Music is an important part of the gathering of the Body of Christ around the words and gifts of Christ. We instinctively know this, as it would be hard for us to imagine a Divine Service without singing or music. Further, throughout the Scriptures, there is always music and singing when the people of God are in His presence.
Music can serve a variety of ends and purposes. In our every-day lives, we realize that music can accompany any number of emotions. This is why we listen to particular kinds of music that we associate with particular moods, or we listen to music to change our moods. So it is almost subconsciously that we associate certain music with certain places and times. When we hear certain songs, it is striking how we are transported to a particular place when we heard that song, or an emotion with which we associate it.
Not only do we realize that certain kinds of music fit with particular places and times and emotions, we also realize that certain kinds of music do not fit with particular places and times and emotions. So (most of the time!) we would find it strange to walk into a funeral home for a funeral and hear loud rock music. And (most of the time) we would find it strange to go to a stadium to hear a rock band [does anyone do that anymore?] and, instead, we hear quiet, instrumental music that hardly can be heard in the back rows.
It makes sense, then, that certain kinds of music are appropriate for the services of the Lord’s House, and certain kinds are not. Some music is too individualized for it to serve well as the song of a whole congregation. Some music is associated too closely with its lyrics for it to be edifying or helpful to worshiping God. When you take certain music out of its natural context, it becomes jarring or simply inappropriate. The best of Lutheran hymns (not all of which are written by Lutherans!) have certain characteristics. For example, the music is meant to accompany the singing, which means that if it overwhelms the singing, or becomes a performance by the musician, then it is not helpful or appropriate for congregational singing. Lutherans sing together as a congregation, as active participants—indeed, even as preachers of the Gospel to themselves and each other—not as observers who may or not participate if they are entertained (though it is certainly true that we can be and are edified by individual performances). There are indeed melodies that are, in themselves, hard to sing. But often our difficulties in singing certain melodies boil down to simple unfamiliarity. There are other aspects of the best Lutheran hymns that are necessary most of the time: focusing on Christ and His death and resurrection for sinners; focusing on concrete actions of God, rather than on His characteristics; a definite and specific sacramental focus which highlights and upholds the particular ways God has promised to deliver our salvation; and hymns that can apply to every sinner, whether that particular day finds a person happy or sad, burdened or freely rejoicing, suffering or free from suffering. If a song can only apply to particular people at particular times, then it is hard for every member of the congregation to sing.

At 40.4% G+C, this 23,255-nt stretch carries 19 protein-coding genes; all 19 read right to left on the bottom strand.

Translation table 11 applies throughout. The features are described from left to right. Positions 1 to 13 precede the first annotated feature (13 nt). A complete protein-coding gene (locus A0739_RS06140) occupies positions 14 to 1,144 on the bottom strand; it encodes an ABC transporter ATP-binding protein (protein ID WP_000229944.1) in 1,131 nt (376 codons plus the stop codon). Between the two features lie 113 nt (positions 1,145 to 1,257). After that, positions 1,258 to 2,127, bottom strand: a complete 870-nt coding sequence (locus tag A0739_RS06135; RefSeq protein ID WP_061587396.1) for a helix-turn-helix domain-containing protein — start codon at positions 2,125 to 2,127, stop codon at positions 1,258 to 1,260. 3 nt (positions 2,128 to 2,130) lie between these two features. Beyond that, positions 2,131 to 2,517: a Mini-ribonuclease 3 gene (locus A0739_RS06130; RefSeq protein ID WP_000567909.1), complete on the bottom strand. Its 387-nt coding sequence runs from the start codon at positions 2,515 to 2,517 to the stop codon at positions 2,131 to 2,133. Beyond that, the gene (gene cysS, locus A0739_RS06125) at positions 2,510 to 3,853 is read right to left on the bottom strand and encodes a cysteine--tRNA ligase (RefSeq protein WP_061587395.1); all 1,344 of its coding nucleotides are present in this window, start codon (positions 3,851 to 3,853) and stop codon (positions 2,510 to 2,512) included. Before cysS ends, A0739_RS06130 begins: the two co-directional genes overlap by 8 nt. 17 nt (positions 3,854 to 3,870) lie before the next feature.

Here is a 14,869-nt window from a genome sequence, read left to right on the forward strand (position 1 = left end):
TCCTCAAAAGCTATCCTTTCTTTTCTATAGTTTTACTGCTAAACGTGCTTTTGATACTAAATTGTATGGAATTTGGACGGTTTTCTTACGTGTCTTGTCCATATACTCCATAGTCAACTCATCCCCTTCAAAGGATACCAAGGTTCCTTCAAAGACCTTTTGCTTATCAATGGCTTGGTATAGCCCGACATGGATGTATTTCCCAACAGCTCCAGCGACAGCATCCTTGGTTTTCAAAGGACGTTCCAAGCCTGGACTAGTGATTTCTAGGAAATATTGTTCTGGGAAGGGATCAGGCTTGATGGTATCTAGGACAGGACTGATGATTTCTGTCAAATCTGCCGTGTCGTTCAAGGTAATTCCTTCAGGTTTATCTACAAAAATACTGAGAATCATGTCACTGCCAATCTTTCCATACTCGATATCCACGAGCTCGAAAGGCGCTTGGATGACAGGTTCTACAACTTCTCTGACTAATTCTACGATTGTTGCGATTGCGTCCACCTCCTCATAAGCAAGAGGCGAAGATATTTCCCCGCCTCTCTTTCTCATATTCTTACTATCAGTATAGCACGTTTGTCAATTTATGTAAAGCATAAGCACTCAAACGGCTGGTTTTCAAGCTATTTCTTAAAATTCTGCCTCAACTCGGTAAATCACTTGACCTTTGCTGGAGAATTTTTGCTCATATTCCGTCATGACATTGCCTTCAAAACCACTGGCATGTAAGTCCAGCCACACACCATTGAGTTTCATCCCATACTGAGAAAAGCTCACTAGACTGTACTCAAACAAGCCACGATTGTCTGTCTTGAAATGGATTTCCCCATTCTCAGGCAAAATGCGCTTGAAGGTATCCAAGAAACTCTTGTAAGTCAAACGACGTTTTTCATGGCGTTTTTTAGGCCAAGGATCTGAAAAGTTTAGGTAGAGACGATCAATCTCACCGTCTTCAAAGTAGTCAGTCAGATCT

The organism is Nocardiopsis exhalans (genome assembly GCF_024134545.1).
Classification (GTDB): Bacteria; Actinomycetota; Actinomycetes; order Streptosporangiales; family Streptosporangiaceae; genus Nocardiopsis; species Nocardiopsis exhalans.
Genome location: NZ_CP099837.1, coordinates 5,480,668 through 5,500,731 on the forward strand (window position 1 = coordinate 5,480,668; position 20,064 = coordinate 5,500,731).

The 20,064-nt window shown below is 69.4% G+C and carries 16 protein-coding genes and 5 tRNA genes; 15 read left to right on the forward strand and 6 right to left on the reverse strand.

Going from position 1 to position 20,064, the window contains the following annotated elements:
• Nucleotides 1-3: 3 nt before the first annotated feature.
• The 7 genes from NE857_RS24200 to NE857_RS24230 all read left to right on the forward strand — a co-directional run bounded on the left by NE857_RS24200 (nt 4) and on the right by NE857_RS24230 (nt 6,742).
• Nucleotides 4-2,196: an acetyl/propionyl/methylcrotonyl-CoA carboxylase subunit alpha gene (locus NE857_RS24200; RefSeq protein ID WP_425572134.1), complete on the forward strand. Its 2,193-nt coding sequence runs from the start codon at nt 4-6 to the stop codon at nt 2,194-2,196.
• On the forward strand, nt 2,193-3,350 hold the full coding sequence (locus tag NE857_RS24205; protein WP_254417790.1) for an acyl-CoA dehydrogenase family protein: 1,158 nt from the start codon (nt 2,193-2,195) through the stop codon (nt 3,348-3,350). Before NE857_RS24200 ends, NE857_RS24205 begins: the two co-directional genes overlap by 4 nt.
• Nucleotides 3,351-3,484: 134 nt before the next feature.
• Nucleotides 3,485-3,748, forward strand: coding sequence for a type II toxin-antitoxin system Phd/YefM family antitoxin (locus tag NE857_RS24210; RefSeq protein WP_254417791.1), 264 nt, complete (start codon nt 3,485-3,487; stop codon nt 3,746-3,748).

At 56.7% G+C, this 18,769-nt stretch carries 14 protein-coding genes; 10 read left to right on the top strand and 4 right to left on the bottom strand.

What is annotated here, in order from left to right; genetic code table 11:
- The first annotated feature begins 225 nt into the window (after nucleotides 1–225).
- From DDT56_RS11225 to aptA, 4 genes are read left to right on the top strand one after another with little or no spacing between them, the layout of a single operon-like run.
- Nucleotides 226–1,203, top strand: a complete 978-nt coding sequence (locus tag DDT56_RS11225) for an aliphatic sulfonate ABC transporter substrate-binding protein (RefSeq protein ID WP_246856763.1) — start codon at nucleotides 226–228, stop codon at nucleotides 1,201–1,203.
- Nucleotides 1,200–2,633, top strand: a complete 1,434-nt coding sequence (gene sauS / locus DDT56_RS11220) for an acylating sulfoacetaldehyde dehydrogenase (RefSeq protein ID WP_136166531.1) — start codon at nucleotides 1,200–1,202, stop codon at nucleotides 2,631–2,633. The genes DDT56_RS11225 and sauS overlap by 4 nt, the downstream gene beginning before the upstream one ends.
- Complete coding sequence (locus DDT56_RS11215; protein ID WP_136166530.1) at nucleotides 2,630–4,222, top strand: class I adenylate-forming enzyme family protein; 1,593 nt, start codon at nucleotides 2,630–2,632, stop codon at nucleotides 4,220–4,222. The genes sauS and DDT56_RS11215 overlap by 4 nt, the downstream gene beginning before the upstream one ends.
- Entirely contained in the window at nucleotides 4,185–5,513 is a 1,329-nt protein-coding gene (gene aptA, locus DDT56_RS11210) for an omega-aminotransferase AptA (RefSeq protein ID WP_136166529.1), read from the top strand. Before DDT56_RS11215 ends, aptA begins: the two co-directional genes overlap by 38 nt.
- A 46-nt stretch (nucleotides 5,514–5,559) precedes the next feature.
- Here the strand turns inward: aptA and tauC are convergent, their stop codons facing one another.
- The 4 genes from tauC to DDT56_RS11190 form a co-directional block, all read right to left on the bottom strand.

But I want to focus for now on building our knowledge of the best Lutheran hymns, even if some of them are unfamiliar. To that end (among other things), I am going to be selecting a “Hymn of the Month,” that showcases the best of what we confess and believe as singing Lutherans, and which we will sing as the sermon hymn each Sunday during the month. For May, that hymn is 708, “Lord, Thee I Love With All My Heart.”
There is certainly strong emotion and feeling in this hymn, but it is all grounded in the specific and concrete work of God in Christ. Heaven itself has no appeal apart from the One who comes near to us. The hymn confesses Jesus as God and Lord, as Thomas did, and directs our trust to His Word alone. It identifies the struggles of this life, and the gifts that God gives us for the support of this body and life, and prays that we might glorify God’s grace to us, even as we serve our neighbors whom God has given to us. It echoes the Lord’s Prayer as we pray against temptation and the evil one, who tries to tear us from Christ with false teaching, and it teaches us to hold to Christ who will be our comfort not only in life but also in death. And, finally, it is one of the handful of hymns in our hymnal that clearly and unashamedly confesses our bodily resurrection (which makes it an excellent choice for a funeral hymn): “And in its narrow chamber keep/My body safe in peaceful sleep/Until Thy reappearing./ And then from death awaken me,/That these mine eyes with joy may see,/O Son of God, Thy glorious face,/My Savior and my fount of grace./Lord Jesus Christ, my prayer attend, my prayer attend,/And I will praise Thee without end” (Lutheran Service Book 708:3).
I pray that the Hymn of the Month will serve the practical purpose of bringing out some of the perhaps unfamiliar treasures of those who have gone before us in the Faith, as well as being a blessing in your own Christian life.
*St. Augustine (354-430 AD), Bishop of Hippo in North Africa, said, “For you I am a bishop [overseer]; with you I am a Christian.”